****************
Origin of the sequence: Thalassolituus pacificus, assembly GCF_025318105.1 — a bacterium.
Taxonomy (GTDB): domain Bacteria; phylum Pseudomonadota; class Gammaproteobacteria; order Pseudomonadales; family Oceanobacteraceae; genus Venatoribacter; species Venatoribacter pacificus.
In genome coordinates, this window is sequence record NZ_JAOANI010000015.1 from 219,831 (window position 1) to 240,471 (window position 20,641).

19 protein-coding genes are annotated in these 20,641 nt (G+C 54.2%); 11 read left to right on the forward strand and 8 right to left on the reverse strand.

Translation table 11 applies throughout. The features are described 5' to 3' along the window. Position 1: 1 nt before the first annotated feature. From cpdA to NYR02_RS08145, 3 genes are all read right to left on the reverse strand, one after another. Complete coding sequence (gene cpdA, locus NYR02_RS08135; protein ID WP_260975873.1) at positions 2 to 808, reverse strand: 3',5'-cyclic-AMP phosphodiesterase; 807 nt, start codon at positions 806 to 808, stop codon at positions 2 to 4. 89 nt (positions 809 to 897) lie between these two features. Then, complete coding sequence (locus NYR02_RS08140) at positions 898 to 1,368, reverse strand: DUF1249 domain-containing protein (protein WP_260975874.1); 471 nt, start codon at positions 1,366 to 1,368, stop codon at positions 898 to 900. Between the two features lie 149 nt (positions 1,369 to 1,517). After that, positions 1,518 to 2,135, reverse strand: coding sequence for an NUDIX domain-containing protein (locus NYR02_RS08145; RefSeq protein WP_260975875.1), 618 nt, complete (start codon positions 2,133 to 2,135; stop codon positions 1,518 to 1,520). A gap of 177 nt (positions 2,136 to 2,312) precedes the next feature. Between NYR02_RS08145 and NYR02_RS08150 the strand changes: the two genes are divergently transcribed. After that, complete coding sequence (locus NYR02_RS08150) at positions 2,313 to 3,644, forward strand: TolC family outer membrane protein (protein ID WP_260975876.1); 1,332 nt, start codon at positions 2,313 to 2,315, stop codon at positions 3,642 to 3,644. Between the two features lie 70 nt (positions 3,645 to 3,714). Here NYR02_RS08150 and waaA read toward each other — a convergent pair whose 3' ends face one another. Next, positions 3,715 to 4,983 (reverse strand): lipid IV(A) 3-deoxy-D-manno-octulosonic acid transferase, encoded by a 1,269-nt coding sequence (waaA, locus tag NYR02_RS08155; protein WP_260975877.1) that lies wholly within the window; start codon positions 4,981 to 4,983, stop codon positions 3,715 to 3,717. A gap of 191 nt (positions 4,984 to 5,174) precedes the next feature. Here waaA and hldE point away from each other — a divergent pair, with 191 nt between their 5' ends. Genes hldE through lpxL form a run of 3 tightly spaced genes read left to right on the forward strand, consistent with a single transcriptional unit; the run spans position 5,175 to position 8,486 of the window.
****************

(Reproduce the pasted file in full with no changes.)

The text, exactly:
Origin of the sequence: Thalassolituus pacificus, assembly GCF_025318105.1 — a bacterium.
Taxonomy (GTDB): domain Bacteria; phylum Pseudomonadota; class Gammaproteobacteria; order Pseudomonadales; family Oceanobacteraceae; genus Venatoribacter; species Venatoribacter pacificus.
In genome coordinates, this window is sequence record NZ_JAOANI010000015.1 from 219,831 (window position 1) to 240,471 (window position 20,641).

19 protein-coding genes are annotated in these 20,641 nt (G+C 54.2%); 11 read left to right on the forward strand and 8 right to left on the reverse strand.

Translation table 11 applies throughout. The features are described 5' to 3' along the window. Position 1: 1 nt before the first annotated feature. From cpdA to NYR02_RS08145, 3 genes are all read right to left on the reverse strand, one after another. Complete coding sequence (gene cpdA, locus NYR02_RS08135; protein ID WP_260975873.1) at positions 2 to 808, reverse strand: 3',5'-cyclic-AMP phosphodiesterase; 807 nt, start codon at positions 806 to 808, stop codon at positions 2 to 4. 89 nt (positions 809 to 897) lie between these two features. Then, complete coding sequence (locus NYR02_RS08140) at positions 898 to 1,368, reverse strand: DUF1249 domain-containing protein (protein WP_260975874.1); 471 nt, start codon at positions 1,366 to 1,368, stop codon at positions 898 to 900. Between the two features lie 149 nt (positions 1,369 to 1,517). After that, positions 1,518 to 2,135, reverse strand: coding sequence for an NUDIX domain-containing protein (locus NYR02_RS08145; RefSeq protein WP_260975875.1), 618 nt, complete (start codon positions 2,133 to 2,135; stop codon positions 1,518 to 1,520). A gap of 177 nt (positions 2,136 to 2,312) precedes the next feature. Between NYR02_RS08145 and NYR02_RS08150 the strand changes: the two genes are divergently transcribed. After that, complete coding sequence (locus NYR02_RS08150) at positions 2,313 to 3,644, forward strand: TolC family outer membrane protein (protein ID WP_260975876.1); 1,332 nt, start codon at positions 2,313 to 2,315, stop codon at positions 3,642 to 3,644. Between the two features lie 70 nt (positions 3,645 to 3,714). Here NYR02_RS08150 and waaA read toward each other — a convergent pair whose 3' ends face one another. Next, positions 3,715 to 4,983 (reverse strand): lipid IV(A) 3-deoxy-D-manno-octulosonic acid transferase, encoded by a 1,269-nt coding sequence (waaA, locus tag NYR02_RS08155; protein WP_260975877.1) that lies wholly within the window; start codon positions 4,981 to 4,983, stop codon positions 3,715 to 3,717. A gap of 191 nt (positions 4,984 to 5,174) precedes the next feature. Here waaA and hldE point away from each other — a divergent pair, with 191 nt between their 5' ends. Genes hldE through lpxL form a run of 3 tightly spaced genes read left to right on the forward strand, consistent with a single transcriptional unit; the run spans position 5,175 to position 8,486 of the window.